FIG. 6 shows a bag 124 constructed of a tubular mesh material 138. The top 128 of the bag 124 is attached to the bag mouth structure via the engagement of the flexible string 12 and the handle 114. Handle 114 is similar to the handle 14 of the mouth structure in FIG. 1. The difference is that the handle 114 contains a slot 115 along its bottom edge. The flexible string 12 is woven through apertures around the top 128 of the bag. And a portion of the top 128 of the bag passes through the slot 115 and is retained within the handle 114. Because the bag 124 attaches to the bottom of the handle 114 the shoulder strap 20 attaches without having to pass through the bag material 138. Apertures 144 in the mesh material 138 allow the ends of the drawstring 10 to engage the drawstring retainer 16, so that no additional holes need to be cut into the bag 124.
FIG. 7 shows an enlarged sectional view of the portion of the top 128 of the bag 124 captured within the handle 114 via a slot 115. The slot 115 is slightly narrower than the diameter of the flexible string 12. Thus the string 12, which is attached to the top 128 of the bag 124, is retained within the handle 114. And the bag material 138 is allowed to pass through the slot 115.
FIG. 8 shows a rolled bag 224 neatly "packaged" by its shoulder strap 20. The ends of the flexible string 12 are woven over and under the portions of the shoulder strap 20 that are in the front of the bag 224 to help hold the shoulder strap 20 hooked over the drawstring retainer 16.
In the preferred embodiment of the present invention, the semirigid drawstring 10 comprises a flexible string 10 and a handle 14. However it could be made of a single material. In other words, it could be molded of plastic, and designed to have flexing members. These members should flex enough to suitably draw the mouth of a bag closed.
The flexible portion 12 of the semirigid drawstring 10 is vinyl tubing. Vinyl tubing is flexible yet semirigid so that it helps hold the mouth of a bag more fully open. However, the flexible portion 12 of the drawstring 10 could be supple string or cord of cotton, plastic, leather or any plant fiber. And it could be a hard material such as plastic, wood or metal that is segmented or pleated so that it flexes. It also could be metal wire or even chain.
The handle portion 14 of the semirigid drawstring 10 is a hollow tube. However it could be created as simply a more rigid portion of the flexible part 12 of the semirigid drawstring 10. The handle 14 could be a wide segment of a semirigid drawstring 10 that is constructed entirely of segmented rigid material.
The handle 14 is preferably a plastic tube of a mostly rigid material such as acrylic or polycarbonate. And the sharp edges at the ends of the plastic tube are preferably rounded. However it could be made of a more flexible tubular material such as a poly-vinyl-chloride pipe (PVC), polyethylene or polypropylene tube, or rubber. It could also be made of other tubular materials such as metal pipe, bamboo or even a tube of tempered glass.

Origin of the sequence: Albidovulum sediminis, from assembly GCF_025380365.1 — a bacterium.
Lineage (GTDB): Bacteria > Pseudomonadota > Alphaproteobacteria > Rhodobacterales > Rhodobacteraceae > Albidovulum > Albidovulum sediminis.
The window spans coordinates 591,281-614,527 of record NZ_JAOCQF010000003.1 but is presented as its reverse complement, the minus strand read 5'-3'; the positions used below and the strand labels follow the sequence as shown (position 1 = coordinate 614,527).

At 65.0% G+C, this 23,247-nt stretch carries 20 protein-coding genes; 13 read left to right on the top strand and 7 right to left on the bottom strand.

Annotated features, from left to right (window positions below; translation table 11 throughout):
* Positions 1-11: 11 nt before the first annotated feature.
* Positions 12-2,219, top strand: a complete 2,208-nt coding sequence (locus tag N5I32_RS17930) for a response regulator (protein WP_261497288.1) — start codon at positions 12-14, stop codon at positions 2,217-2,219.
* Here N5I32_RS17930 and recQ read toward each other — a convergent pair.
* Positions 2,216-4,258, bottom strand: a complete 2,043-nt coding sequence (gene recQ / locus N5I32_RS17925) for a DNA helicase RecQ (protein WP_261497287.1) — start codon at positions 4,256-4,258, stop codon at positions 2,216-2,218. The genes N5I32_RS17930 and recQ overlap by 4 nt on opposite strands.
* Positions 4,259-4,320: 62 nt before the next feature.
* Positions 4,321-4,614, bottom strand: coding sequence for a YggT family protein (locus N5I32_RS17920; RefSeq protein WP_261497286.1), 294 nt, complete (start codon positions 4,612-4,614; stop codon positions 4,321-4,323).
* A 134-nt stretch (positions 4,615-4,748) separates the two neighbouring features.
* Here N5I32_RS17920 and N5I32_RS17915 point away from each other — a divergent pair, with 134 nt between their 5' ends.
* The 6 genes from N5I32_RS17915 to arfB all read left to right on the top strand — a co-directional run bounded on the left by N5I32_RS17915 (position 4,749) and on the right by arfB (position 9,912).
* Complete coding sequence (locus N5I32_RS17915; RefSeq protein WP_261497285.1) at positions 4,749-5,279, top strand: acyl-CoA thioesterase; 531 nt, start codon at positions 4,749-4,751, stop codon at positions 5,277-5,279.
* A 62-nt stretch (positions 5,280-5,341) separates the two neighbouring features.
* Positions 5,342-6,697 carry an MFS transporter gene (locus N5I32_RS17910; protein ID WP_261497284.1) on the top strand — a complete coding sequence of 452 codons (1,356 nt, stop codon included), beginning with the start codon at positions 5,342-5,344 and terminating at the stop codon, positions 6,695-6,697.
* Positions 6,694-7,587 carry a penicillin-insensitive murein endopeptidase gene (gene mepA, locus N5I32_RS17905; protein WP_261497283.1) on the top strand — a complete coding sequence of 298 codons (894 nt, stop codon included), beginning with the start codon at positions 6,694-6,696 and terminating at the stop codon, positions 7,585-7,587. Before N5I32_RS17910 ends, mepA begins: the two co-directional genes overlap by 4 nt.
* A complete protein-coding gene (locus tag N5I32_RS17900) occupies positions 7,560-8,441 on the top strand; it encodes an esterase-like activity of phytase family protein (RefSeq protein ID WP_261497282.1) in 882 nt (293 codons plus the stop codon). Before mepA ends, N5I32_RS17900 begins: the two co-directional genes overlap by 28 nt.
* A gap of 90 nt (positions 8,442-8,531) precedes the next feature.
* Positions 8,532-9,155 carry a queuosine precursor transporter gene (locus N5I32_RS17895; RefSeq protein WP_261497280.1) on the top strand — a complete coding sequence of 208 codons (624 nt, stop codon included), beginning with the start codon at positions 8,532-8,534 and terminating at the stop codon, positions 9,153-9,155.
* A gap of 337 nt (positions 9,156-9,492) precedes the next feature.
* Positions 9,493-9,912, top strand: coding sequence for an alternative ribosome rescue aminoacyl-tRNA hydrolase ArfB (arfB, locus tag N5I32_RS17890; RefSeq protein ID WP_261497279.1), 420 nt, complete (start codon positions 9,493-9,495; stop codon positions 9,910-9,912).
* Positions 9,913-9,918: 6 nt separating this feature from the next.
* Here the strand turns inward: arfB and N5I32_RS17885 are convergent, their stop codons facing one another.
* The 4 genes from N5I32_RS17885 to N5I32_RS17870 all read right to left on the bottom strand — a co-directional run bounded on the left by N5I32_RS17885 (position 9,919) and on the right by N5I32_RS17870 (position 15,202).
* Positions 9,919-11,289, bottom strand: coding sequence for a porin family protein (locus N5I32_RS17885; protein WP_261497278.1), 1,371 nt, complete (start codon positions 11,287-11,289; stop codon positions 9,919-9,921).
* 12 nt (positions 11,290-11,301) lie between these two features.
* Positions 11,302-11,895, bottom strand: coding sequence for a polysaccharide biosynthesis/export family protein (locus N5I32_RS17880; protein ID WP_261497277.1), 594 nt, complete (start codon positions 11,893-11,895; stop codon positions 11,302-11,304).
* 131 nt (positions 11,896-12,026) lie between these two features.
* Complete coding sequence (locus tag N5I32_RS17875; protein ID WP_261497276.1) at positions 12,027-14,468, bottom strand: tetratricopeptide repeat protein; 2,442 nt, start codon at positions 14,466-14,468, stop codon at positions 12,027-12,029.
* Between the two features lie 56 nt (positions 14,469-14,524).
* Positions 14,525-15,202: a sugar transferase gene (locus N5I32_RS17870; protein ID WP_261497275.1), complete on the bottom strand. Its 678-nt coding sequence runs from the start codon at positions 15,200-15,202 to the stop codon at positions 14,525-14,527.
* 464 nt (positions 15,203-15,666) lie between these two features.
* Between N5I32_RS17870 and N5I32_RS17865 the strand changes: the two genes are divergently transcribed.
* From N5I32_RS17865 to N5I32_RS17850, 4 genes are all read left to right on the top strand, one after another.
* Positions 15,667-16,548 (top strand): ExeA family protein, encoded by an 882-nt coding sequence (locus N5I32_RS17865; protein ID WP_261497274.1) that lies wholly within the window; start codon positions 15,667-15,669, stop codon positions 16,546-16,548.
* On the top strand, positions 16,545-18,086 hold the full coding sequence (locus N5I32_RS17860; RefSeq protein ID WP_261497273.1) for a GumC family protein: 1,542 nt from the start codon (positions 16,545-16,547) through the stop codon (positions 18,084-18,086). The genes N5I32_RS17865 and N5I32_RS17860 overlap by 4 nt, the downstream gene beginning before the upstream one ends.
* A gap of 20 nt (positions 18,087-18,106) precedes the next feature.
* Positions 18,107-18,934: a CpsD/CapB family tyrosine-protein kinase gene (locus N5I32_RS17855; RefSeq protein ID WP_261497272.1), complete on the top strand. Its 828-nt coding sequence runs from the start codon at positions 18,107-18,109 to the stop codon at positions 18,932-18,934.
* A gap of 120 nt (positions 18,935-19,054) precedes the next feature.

Preferably the handle 14 is a hollow tube so that the flexible string 12 and the shoulder strap 20 can pass through the handle 14 to attach. However it could be a solid material such as a solid plastic or metal rod, or a wood dowel. And it could be any form deemed beneficial to the function or appearance of a mouth structure of the present invention. It could be curved or contoured in any way.
The flexible string 12 preferably passes through the handle 14. But it could be divided into two segments. And each segment can attach to an end of the handle 14. The handle 14 could have recesses in both ends for the attachment of the flexible string segments 12. And the segments can be held in the recesses via friction fit, glue, or pins that slide in from the side. Or screw eyes can be attached to the ends of the handle, and the ends of two segments of flexible string 12 can tie to the screw eyes or to hooks or links that attach to the screw eyes. The segments of flexible string 12 could be fastened to the handle 14 in any way that is deemed satisfactory.
The ends of the flexible string 12 are captured by a retainer 16 that is preferably a bead. However, it is the intention of the present invention to define a drawstring retainer 16 as any means of sufficiently closing the loop of the semirigid drawstring so that it may function to close a bag mouth. It is feasible that a hole in the material of a bag would be sufficient to retain the ends of the drawstring 10. The hole could be reinforced by a grommet so that the grommet becomes the drawstring retainer 16. It is also feasible that a slip knot or half knot created by the ends of the flexible portion 12 of the drawstring 10 could serve as the retainer 16. Or one end of the flexible portion 12 of the drawstring 10 could be fastened to a hollow handle 14 and the other end could wrap around the mouth of a bag and lace through the handle 14. And the end that is laced through the handle could be pulled to draw the bag mouth closed. Thus the handle 14 could serve as a retainer 16. The drawstring retainer 16 could also be a length of plastic, metal, wood or rubber tube. The tube could be very small or large enough to function as a second handle. If the retainer 16 functions as a second handle, the ends of the drawstring can be pulled horizontally to draw the two handles together for closing the bag mouth. Also, a second shoulder strap may be added to the second handle, in the same way that the shoulder strap 20 is added to the primary handle 14.